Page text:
I’m not talking necessarily about the most expensive or high-profile – it could be a wise old head on a free transfer or a real gem unearthed from non-league. What I’m looking for is the most inspired signing of the summer, the player who could make the difference between success and failure.

I’m not going to pretend for a moment that I’m familiar with every decent transfer – that is where you lot come in – but here are a few contenders for your consideration.

Derby County, not surprisingly, have been very busy and I think the striking partnership of Rob Hulse (£1.75m from Sheffield United) and Nathan Ellington (season-long loan from Watford) could be the best in the Championship.

Ellington was terrible last season but the word is that he is desperate to prove his knockers wrong while Rams boss Paul Jewell certainly knows how to get the best out of him. Hulse is a talented footballer but has different attributes to the pacy and athletic Ellington and they should complement each other. Defender Alan Stubbs also looks a good acquisition.

Freddy Eastwood’s move from Southend to Wolves really didn’t work out but he should be a decent acquisition for Coventry, while Arturo Lupoli, once of Arsenal, is an intriguing loan signing for Norwich from Italian side Fiorentina.

Nicky Maynard is an intelligent footballer, with good awareness in and around the box. If Bristol City were a touch predictable towards the end of last season then he should add a new dimension to their game, though at £2.25m from Crewe he did not come cheap.

A couple of veterans worth keeping an eye on are striker Andy Cole and midfielder Lee Carsley. Cole has moved to his home-town club of Nottingham Forest and the 36-year-old wants his final season as a player to end in promotion. A big ask. Carsley has joined Birmingham on a free transfer from Everton. He was a regular last season and I think he could prove to be a brilliant signing. The fact he has been made captain in the absence of Damien Johnson hints at the impact he has already had.

Several teams have looked to shore up their defences. They might not grab headlines but Mark Hudson (Palace to Charlton) and Kaspars Gorkss (Blackpool to QPR) could prove to be important and much-needed captures.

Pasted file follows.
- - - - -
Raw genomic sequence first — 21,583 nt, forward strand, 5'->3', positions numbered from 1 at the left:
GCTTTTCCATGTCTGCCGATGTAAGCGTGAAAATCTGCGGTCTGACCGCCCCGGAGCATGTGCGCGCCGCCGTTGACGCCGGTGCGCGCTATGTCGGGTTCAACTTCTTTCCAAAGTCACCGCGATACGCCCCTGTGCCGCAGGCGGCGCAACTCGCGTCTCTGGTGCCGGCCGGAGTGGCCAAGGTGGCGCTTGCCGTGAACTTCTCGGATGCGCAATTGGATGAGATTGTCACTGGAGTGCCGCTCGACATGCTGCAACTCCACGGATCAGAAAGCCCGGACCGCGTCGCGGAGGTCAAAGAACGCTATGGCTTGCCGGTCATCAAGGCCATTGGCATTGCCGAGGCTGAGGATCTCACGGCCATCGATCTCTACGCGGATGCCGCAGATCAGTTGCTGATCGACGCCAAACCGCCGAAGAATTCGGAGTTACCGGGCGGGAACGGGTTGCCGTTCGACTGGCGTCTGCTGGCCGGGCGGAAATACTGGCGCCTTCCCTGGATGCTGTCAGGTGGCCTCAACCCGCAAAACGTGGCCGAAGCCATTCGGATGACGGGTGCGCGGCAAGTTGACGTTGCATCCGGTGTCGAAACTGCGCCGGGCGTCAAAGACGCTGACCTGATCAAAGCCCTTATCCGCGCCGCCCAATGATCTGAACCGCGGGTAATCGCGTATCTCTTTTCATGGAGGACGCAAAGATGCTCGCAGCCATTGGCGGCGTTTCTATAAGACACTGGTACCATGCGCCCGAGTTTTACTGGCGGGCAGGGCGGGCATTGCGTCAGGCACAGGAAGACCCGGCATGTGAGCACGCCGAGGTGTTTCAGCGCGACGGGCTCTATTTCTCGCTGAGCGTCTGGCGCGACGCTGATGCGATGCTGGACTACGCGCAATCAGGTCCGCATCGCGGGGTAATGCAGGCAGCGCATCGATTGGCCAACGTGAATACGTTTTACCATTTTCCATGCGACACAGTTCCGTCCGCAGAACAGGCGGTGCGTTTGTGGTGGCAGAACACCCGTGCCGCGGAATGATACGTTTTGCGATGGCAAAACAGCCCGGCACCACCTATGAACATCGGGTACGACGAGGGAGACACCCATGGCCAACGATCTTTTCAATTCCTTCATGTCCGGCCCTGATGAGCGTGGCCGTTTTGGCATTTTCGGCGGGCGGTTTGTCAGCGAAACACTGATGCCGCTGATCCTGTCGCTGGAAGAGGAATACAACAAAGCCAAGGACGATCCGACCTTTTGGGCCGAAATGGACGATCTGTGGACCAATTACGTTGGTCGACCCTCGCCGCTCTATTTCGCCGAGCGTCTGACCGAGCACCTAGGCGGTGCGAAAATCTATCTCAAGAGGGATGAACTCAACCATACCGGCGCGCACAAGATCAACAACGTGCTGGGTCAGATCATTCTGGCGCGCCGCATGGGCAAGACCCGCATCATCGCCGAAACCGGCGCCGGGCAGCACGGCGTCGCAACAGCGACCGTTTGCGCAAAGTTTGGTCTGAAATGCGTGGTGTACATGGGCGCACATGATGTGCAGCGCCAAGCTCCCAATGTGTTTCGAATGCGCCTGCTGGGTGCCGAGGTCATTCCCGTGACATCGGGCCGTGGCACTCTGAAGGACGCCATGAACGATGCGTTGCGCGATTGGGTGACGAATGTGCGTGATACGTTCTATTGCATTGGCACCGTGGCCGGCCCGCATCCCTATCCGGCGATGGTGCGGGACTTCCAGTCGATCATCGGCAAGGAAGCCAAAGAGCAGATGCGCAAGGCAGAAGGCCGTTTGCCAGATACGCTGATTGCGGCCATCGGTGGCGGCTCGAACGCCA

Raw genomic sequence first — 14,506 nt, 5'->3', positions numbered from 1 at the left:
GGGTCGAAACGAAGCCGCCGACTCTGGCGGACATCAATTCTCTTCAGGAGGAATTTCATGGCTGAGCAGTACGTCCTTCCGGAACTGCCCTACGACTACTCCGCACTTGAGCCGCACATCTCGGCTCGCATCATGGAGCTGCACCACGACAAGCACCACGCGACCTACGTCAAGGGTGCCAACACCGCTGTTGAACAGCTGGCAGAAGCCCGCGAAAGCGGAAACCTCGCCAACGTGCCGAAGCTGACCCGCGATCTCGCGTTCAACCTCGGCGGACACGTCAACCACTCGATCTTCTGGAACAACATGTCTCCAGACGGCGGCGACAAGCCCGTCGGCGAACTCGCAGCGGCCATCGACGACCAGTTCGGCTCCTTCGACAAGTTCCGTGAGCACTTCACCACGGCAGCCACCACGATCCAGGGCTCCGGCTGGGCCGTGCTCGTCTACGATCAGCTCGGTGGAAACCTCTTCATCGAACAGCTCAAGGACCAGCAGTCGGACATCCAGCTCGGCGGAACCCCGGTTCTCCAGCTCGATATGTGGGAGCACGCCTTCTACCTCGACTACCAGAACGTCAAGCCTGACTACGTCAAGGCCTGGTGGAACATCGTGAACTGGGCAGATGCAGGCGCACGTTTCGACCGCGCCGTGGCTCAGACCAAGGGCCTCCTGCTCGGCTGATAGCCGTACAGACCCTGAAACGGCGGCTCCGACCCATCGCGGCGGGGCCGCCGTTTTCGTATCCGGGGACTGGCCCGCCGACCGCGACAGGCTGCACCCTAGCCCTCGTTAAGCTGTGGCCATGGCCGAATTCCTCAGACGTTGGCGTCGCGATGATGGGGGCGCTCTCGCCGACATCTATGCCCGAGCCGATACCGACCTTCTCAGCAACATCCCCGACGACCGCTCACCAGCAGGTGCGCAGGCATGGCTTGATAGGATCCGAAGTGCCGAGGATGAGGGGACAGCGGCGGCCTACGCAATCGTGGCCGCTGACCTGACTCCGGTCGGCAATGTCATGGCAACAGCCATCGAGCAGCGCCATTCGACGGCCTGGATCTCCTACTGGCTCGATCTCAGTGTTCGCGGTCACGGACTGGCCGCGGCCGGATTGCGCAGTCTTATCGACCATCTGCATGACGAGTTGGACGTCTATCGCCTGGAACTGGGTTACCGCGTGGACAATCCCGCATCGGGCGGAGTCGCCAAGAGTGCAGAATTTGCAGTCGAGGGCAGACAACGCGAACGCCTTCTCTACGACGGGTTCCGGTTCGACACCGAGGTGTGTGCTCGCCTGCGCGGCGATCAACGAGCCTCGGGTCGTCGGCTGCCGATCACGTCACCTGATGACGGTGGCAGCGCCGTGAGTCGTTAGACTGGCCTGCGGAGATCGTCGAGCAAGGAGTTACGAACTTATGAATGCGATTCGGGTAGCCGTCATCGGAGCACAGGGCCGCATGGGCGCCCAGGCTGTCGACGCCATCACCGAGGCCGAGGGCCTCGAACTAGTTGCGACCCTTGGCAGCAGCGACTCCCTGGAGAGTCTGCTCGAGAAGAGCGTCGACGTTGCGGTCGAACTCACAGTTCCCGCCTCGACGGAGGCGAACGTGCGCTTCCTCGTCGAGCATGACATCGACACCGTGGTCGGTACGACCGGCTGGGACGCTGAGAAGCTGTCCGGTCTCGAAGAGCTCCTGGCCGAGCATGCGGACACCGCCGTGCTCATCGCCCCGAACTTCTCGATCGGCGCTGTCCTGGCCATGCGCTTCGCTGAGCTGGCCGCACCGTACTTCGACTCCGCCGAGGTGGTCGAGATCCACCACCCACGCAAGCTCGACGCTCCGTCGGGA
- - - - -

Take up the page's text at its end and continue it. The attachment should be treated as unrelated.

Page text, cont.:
Leeds are desperate to win promotion to the Championship and reports suggest that midfielder Andy Robinson is set to play an important role. Argentine Luciano Becchio remains an unknown quantity but the striker has spent time with Boca Juniors, Barcelona and Mallorca (though last season he played in Spain’s third tier with Merida).

Derby County and Crystal Palace fans no doubt remember Marco Reich, the German forward who is back in English football with Walsall having joined from Kickers Offenbach. He was quality last time he was here and in League One he should have plenty to offer.

David Livermore was very consistent at Millwall but after joining Leeds in July 2006 the midfielder was sold by the Yorkshire club to Hull less than two weeks later. The Tigers loaned him to Oldham last season but after signing for Brighton permanently in July, I expect him to have real presence for the Seagulls.

A colleague of mine is adamant that the signing of the summer in League One is Kieran Lee, who has joined Oldham from Man Utd. I’ve never seen him play – have you? As a full-back/midfielder he certainly provides options for Latics boss John Sheridan.

Liverpool central defender Jack Hobbs is hoping to gain valuable first-team experience on a season-long loan at Leicester from Liverpool. The Foxes have also brought in defender Michael Morrison from Cambridge United. Manager Nigel Pearson is a former centre-half and both could blossom under his tutelage.

Huddersfield boss Stan Ternent, a wily old operator, has gone for experience with the likes of Chris Lucketti (Sheffield United) and Keigan Parker (Blackpool). Watch out for an improved showing from the Terriers.

In League Two, Lincoln boss Peter Jackson has also gone for experience, bringing in the likes of Frank Sinclair and Stefan Oakes.

Most deals at this level have been either free transfers or season-long loans but one move that caught the eye was Shrewsbury shelling out a club record £170,000 for Forest striker Grant Holt. He didn’t really deliver at Forest but has been prolific through pre-season and will be determined to deliver at his new club.

New boys Exeter have plumped for experience in striker Marcus Stewart. The 35-year-old has made more than 500 league appearances and should bring plenty of knowledge, though his scoring record at previous club Yeovil was far from spectacular.

But one of the best deals in League Two has surely got to be Notts County signing defender Michael Johnson on a permanent contract. He made a huge difference after arriving at Meadow Lane on loan last season and remains an impressive and consistent performer.

But how many potentially sensational signings have I missed and how many of the ones listed above do you think will make a big impression over the coming months?